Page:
Apr 17, 2017

River piracy and drainage basin reorganization led by climate-driven glacier retreat

by
Daniel H. Shugar, John J. Clague, James L. Best, Christian Schoof, Michael J. Willis, Luke Copland and Gerard H. Roe
,
Nature Geoscience
  • States that stream piracy has been investigated in glacial environments, but so far it has mainly been studied over Quaternary or longer timescales
  • Documents how retreat of Kaskawulsh Glacier—one of Canada’s largest glaciers—abruptly and radically altered the regional drainage pattern in spring 2016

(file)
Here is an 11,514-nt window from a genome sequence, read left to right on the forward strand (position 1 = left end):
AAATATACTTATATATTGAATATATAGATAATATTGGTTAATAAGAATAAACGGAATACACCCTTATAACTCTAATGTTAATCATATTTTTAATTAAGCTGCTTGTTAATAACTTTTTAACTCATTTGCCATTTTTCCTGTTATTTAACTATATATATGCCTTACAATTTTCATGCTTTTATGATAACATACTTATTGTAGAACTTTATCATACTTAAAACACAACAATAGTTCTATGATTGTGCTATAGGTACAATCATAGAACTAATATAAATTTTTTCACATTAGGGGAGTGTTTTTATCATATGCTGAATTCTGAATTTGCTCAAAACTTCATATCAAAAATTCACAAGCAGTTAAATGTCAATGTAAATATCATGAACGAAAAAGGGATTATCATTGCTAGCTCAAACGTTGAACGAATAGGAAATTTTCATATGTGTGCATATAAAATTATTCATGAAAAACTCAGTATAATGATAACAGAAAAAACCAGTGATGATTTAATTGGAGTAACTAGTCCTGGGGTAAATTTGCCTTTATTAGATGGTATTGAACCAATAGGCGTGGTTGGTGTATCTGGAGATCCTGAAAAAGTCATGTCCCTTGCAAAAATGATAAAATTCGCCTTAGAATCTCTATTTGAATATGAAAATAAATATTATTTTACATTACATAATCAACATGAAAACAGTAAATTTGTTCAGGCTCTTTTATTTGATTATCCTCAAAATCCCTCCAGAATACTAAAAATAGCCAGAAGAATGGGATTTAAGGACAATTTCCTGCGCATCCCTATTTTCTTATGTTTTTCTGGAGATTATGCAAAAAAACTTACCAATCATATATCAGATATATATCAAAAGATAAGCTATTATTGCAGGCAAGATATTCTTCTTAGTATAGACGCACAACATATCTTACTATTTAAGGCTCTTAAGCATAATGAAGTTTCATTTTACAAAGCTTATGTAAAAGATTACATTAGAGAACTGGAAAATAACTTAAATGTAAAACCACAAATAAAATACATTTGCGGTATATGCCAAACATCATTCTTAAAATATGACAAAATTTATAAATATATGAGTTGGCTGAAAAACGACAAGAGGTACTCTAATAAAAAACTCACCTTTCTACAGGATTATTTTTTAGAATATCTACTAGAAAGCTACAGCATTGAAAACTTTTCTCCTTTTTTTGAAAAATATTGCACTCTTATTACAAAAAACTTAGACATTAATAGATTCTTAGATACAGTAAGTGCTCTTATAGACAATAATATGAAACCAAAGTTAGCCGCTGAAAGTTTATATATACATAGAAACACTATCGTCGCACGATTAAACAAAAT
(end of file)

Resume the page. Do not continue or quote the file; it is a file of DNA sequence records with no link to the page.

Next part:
• Uses hydrological measurements and drone-generated digital elevation models to show that in late May 2016, meltwater from the glacier was re-routed from discharge in a northward direction into the Bering Sea, to southward into the Pacific Ocean
  • Concludes that this instance of river piracy was due to post-industrial climate change, based on satellite image analysis and a signal-to-noise ratio as a metric of glacier retreat
  • Emphasizes potential downstream impacts on ecosystems, sediment and carbon budgets, and communities that rely on a stable and sustained discharge